Interview with Matthew Woodward, Rail Author

7 September 2021

Rail Chatter has the pleasure of interviewing rail travel author Matthew Woodward who has completed several Trans-Siberian, Trans-Manchurian and Trans-Mongolian journeys from his bucket list.

In 2015 he successfully completed a solo journey on the longest and highest railways in the world to reach Tibet by train. He has circumnavigated the world (as far as possible) by rail.

Woodward writes for a variety of publications on long-range train travel and is a Fellow of the Royal Geographical and Royal Asiatic Societies. He is a self-confessed coffee addict and carries an espresso machine wherever he travels. His latest book Silver Streak was published during lockdown.

Interview with Matthew Woodward for Days Out by Rail
Matthew Woodward

In this interview we chat more about travelling by train in Britain.

Interviewed by: Emily Roberts

Thanks Matthew for taking the time for some rail chatter, I'm a big fan of your books but I wanted to jump straight in for you to take us back to your early days. What was your first trip by train?

You won't be surprised to know that my current passion – or should that be addiction – to rail travel started from a very young age. It might seem a bit unusual now, but as an 8-year-old lad I travelled all over the place alone on the train. I'd often spend my pocket money on the Celtic hauled InterCity trains on the Midland line into St Pancras. It made me feel like an explorer, something that set me up well for my adventures today.

You certainly got the rail travel bug at a young age! What is it about rail travel that you enjoy?

Being able to relax and not worry about how to get where I'm going - instead I'm able to enjoy studying the landscape out of those big windows. I hope that after the pandemic passes travel by train will become more social again - a chance to chat with other passengers.

Sussex coast big window views, scenic day out by train
Big window views along the Sussex Coast

The last 18 months haven't allowed us so much freedom to get out and about, when was the last time you actually travelled by train in Britain?

Last week I took the train to London for the first time in ages, which immediately felt quite normal.

We're blessed with lots of fantastic places to visit by train in Britain. Any plans?

I like the concept of the 'micro adventure'. For the rest of this year, I will be rediscovering historic sites and museums here in England - short trips, plenty of days out by rail planned. I'm normally over organised – you need to be when circumnavigating the globe by rail - but my plan is to explore Britain on the spur of the moment. Discover some new places... keep the adventure alive. Just me and my lucky Flying Scotsman thermos flask, a map and small bag. I'll need to find out more about all those off-peak ranger and rover tickets that can make these trips very affordable. I've been keeping my head down at my HQ since returning from the United States in February 2020. But now as we begin to emerge, I'm trying to get used to travel again and visit places in the UK.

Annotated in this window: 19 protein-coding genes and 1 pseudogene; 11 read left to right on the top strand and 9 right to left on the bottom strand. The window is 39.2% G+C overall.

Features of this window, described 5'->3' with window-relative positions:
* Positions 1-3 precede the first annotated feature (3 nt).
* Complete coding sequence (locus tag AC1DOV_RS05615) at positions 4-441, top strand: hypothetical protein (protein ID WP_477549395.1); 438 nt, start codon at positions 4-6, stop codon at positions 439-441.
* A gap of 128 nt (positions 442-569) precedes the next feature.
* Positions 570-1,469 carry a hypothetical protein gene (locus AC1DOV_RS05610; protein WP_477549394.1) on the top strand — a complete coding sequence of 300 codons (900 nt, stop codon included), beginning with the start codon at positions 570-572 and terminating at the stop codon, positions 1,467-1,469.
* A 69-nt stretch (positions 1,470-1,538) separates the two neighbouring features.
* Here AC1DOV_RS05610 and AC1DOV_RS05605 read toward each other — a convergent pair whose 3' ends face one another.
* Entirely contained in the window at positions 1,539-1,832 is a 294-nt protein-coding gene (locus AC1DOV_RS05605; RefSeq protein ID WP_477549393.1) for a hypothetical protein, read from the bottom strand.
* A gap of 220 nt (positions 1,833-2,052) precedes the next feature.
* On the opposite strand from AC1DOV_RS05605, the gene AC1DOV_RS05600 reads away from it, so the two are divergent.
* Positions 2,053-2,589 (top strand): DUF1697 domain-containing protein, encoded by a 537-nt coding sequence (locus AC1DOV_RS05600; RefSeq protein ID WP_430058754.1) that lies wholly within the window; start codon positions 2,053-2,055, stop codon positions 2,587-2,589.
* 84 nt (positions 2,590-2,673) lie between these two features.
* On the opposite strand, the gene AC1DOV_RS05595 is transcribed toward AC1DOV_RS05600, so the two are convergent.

Any Britain bucket-list rail journeys?

I've never been on the Night Riviera Sleeper between London and Penzance. Not only do the cabins look comfortable, but the lounge bar looks great - always a priority for me when I'm on the rails!

Any advice as to how to make exploring Britain by rail most enjoyable?

Try and maintain some ticket flexibility - you never know what you are going to discover or how long you might want to spend at a particular attraction. Slow down, and don't feel like you are in a rush - enjoy being in the present moment.

Days out by rail in Hampshire
Mottisfont & Dunbridge Railway Station, along the Southampton to Salisbury Line

Slow down... a great tip. Travelling by train lends itself to bringing the pace of life down a gear or two. What's your favourite rai journey in Britain?

Since moving to Chichester a couple of years ago, I have been amazed to discover that there is a train service between Portsmouth and Bath (occasionally even Brighton and Bath with one change) - it's a great service and I love the route it takes, especially around Roman Southampton, and then the docks before going cross country across Salisbury Plain and the countryside. All in a little over 2 hours. It feels more like a tourist train than a commuter service to me, but it must also be great for people living in towns and cities that are not obviously directly connected by rail.

Got to ask...I'm a forward-facing, window seat rail traveller. You?

Me too! Airline style seating to avoid playing footsie with fellow passengers.

Thanks Matthew for the chance to natter and we are loving the idea of micro adventures! Good luck also with your upcoming projects and I'm sure some of our followers would love to see what you're up to on Twitter and Facebook.

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